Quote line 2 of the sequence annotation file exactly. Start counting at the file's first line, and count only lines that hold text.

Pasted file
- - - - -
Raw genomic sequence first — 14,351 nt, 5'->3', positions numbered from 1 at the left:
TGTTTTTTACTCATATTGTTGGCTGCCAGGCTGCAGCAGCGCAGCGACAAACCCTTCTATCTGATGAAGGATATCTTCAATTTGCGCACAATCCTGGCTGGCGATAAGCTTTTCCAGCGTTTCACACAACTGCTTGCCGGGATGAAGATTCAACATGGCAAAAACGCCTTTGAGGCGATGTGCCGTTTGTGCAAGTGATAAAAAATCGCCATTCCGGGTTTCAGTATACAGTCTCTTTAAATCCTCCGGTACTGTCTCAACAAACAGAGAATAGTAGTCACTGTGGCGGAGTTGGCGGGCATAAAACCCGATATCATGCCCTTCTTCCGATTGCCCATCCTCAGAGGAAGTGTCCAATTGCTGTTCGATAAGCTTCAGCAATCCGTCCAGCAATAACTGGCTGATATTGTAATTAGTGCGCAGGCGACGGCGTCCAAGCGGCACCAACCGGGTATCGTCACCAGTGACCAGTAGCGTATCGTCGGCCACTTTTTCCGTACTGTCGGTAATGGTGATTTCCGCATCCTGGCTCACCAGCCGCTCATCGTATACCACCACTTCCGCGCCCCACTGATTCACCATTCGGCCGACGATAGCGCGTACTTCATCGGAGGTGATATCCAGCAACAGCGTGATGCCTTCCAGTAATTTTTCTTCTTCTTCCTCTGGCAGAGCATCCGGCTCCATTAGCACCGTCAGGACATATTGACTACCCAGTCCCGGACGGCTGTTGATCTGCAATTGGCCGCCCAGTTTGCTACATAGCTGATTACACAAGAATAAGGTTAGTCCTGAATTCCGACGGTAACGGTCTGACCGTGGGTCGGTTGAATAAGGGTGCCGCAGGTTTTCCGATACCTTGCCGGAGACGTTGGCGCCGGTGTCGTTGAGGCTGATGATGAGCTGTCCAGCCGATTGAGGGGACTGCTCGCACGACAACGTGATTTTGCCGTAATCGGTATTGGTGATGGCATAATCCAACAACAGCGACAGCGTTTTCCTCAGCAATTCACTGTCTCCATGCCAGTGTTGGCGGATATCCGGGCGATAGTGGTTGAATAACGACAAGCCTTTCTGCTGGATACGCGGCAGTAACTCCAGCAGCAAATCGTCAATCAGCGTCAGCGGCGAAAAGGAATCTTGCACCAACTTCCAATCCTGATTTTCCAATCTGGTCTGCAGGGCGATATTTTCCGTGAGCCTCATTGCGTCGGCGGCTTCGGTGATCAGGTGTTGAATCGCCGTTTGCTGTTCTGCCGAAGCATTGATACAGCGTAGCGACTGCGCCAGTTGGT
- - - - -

TGTTTTTTACTCATATTGTTGGCTGCCAGGCTGCAGCAGCGCAGCGACAAACCCTTCTATCTGATGAAGGATATCTTCAATTTGCGCACAATCCTGGCTGGCGATAAGCTTTTCCAGCGTTTCACACAACTGCTTGCCGGGATGAAGATTCAACATGGCAAAAACGCCTTTGAGGCGATGTGCCGTTTGTGCAAGTGATAAAAAATCGCCATTCCGGGTTTCAGTATACAGTCTCTTTAAATCCTCCGGTACTGTCTCAACAAACAGAGAATAGTAGTCACTGTGGCGGAGTTGGCGGGCATAAAACCCGATATCATGCCCTTCTTCCGATTGCCCATCCTCAGAGGAAGTGTCCAATTGCTGTTCGATAAGCTTCAGCAATCCGTCCAGCAATAACTGGCTGATATTGTAATTAGTGCGCAGGCGACGGCGTCCAAGCGGCACCAACCGGGTATCGTCACCAGTGACCAGTAGCGTATCGTCGGCCACTTTTTCCGTACTGTCGGTAATGGTGATTTCCGCATCCTGGCTCACCAGCCGCTCATCGTATACCACCACTTCCGCGCCCCACTGATTCACCATTCGGCCGACGATAGCGCGTACTTCATCGGAGGTGATATCCAGCAACAGCGTGATGCCTTCCAGTAATTTTTCTTCTTCTTCCTCTGGCAGAGCATCCGGCTCCATTAGCACCGTCAGGACATATTGACTACCCAGTCCCGGACGGCTGTTGATCTGCAATTGGCCGCCCAGTTTGCTACATAGCTGATTACACAAGAATAAGGTTAGTCCTGAATTCCGACGGTAACGGTCTGACCGTGGGTCGGTTGAATAAGGGTGCCGCAGGTTTTCCGATACCTTGCCGGAGACGTTGGCGCCGGTGTCGTTGAGGCTGATGATGAGCTGTCCAGCCGATTGAGGGGACTGCTCGCACGACAACGTGATTTTGCCGTAATCGGTATTGGTGATGGCATAATCCAACAACAGCGACAGCGTTTTCCTCAGCAATTCACTGTCTCCATGCCAGTGTTGGCGGATATCCGGGCGATAGTGGTTGAATAACGACAAGCCTTTCTGCTGGATACGCGGCAGTAACTCCAGCAGCAAATCGTCAATCAGCGTCAGCGGCGAAAAGGAATCTTGCACCAACTTCCAATCCTGATTTTCCAATCTGGTCTGCAGGGCGATATTTTCCGTGAGCCTCATTGCGTCGGCGGCTTCGGTGATCAGGTGTTGAATCGCCGTTTGCTGTTCTGCCGAAGCATTGATACAGCGTAGCGACTGCGCCAGTTGGT